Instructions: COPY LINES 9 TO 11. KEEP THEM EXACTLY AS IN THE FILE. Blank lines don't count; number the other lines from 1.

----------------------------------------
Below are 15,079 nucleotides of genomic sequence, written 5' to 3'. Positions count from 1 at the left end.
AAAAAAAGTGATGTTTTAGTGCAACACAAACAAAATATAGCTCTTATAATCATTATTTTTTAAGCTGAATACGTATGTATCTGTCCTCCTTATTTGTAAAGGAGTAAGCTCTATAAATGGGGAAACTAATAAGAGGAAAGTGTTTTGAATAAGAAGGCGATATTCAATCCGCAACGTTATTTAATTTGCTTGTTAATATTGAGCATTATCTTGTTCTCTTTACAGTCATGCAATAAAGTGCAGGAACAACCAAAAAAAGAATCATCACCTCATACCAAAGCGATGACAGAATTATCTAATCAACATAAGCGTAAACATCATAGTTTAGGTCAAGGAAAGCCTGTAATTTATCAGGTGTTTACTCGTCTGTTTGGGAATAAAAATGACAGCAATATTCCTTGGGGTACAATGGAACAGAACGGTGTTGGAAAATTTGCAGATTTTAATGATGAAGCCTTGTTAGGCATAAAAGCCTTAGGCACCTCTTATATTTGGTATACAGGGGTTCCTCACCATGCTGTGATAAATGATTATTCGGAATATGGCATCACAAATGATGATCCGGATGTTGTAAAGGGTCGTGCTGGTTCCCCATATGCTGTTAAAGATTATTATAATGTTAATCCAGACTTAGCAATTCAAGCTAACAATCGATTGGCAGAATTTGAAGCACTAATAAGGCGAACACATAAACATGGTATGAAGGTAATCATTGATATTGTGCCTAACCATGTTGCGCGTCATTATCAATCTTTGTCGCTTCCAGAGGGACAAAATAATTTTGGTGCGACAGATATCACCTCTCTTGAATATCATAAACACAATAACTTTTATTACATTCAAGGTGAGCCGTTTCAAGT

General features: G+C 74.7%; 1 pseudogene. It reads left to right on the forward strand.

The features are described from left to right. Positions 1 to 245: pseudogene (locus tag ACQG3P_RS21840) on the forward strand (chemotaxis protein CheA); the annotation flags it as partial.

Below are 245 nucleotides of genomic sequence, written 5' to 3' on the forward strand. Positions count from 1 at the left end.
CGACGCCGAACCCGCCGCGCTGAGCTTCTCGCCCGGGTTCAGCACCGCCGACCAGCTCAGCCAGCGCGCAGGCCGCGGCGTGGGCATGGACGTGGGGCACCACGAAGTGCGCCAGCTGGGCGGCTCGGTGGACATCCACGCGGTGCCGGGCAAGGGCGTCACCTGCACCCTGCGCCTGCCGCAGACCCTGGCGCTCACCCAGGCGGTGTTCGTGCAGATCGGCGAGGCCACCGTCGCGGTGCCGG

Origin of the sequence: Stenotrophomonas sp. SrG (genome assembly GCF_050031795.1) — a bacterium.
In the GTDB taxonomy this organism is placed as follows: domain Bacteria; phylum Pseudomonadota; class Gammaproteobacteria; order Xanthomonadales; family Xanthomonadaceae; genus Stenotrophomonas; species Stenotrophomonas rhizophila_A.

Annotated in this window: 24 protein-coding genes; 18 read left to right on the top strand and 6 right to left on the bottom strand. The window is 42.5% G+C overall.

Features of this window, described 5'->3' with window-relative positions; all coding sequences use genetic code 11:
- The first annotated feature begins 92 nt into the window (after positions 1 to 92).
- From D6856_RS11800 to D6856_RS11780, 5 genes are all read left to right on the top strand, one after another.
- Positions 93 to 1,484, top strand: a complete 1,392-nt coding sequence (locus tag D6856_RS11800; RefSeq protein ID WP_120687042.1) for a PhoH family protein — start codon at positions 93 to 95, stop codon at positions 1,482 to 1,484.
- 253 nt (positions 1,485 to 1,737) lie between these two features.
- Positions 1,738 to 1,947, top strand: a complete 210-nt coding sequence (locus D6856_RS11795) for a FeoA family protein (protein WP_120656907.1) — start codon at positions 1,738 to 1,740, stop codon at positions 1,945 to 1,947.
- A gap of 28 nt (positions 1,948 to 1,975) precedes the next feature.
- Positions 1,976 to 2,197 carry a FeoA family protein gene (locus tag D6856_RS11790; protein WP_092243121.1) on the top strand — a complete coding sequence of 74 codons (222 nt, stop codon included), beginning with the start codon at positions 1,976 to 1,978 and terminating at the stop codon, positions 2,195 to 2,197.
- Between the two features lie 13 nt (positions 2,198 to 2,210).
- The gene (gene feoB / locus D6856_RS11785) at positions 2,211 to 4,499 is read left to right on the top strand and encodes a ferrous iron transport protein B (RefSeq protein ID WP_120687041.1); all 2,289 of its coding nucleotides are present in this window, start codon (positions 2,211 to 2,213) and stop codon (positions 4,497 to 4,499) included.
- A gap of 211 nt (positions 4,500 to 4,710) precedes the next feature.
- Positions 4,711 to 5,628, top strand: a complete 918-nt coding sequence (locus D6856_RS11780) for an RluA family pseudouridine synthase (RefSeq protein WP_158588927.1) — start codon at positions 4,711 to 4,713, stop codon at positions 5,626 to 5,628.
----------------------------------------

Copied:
Annotated in this window: 24 protein-coding genes; 18 read left to right on the top strand and 6 right to left on the bottom strand. The window is 42.5% G+C overall.

Features of this window, described 5'->3' with window-relative positions; all coding sequences use genetic code 11:
- The first annotated feature begins 92 nt into the window (after positions 1 to 92).